Mount Nimba Strict Nature Reserve, Guinea and Côte d’Ivoire
Straddling the border, this 17,740 ha WH site is recognized for its outstanding plant and animal diversity.
Mount Nimba is globally recognized not only for its biodiversity, but also for the fact that it contains very rich high-grade iron ore almost unknown elsewhere on the planet. It contains an estimated 30 year minable reserve of at least 600 million tonnes. After a great deal of pressure, the WH Committee agreed to the excision of an enclave from the WH site in 1993, within which a consortium of major mining companies is carrying out extensive exploratory activities that were said to be having negative impacts on the site.
Impact on Operations
A tremendous amount of scrutiny on the part of the WH Committee and of international conservation NGOs was applied to the operations of the consortium. In its efforts to act responsibly, the consortium has invested heavily in measures to understand and address any possible impacts of their operations on the site. One company, Tata, walked away from the area after having invested 3 years’ of effort in setting up operations. Years of further research, including a detailed EIA, will be necessary before a conclusive decision on proceeding will take place.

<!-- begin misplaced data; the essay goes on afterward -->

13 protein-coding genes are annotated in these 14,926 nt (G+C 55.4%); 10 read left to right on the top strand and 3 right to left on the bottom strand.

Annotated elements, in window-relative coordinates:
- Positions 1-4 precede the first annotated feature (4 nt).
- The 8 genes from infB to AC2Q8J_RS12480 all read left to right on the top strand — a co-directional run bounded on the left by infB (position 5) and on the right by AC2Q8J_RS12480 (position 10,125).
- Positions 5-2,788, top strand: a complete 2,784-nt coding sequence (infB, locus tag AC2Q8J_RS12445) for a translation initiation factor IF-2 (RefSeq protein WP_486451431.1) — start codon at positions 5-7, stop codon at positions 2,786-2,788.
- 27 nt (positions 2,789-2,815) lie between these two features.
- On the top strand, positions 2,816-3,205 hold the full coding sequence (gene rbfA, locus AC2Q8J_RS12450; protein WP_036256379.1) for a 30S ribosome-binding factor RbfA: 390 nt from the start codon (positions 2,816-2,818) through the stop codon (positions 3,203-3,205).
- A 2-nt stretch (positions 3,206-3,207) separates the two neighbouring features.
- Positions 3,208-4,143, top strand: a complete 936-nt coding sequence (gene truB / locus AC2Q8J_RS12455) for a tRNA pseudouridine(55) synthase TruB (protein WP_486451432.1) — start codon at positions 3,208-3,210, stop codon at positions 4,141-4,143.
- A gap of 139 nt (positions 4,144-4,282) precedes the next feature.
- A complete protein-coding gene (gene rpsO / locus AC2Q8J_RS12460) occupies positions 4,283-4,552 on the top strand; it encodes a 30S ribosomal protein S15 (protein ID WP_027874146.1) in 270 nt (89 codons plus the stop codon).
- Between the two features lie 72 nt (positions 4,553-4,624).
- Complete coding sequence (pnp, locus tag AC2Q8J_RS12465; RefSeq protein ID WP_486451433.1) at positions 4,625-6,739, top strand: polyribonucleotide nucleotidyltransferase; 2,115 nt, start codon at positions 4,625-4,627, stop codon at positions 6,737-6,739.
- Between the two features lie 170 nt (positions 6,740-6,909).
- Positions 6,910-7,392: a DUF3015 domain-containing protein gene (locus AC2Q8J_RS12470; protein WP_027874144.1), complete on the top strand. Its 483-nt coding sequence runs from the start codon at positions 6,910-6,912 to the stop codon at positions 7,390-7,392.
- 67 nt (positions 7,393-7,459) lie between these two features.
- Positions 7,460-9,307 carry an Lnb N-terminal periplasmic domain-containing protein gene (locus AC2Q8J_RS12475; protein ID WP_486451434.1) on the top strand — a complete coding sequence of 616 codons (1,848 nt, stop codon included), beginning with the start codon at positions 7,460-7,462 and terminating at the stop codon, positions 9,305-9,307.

The WH Committee’s agreement to a radical modification of the site’s boundaries in 1993 opened the door to mining activities in the heart of the site, creating a very difficult situation in terms of biodiversity conservation.
The value of the mineral deposits at the site was likely not fully understood at the time that the governments proposed it for inscription. A more complete understanding may have resulted in a different set of boundaries, or a decision not to request inscription as a WH site altogether.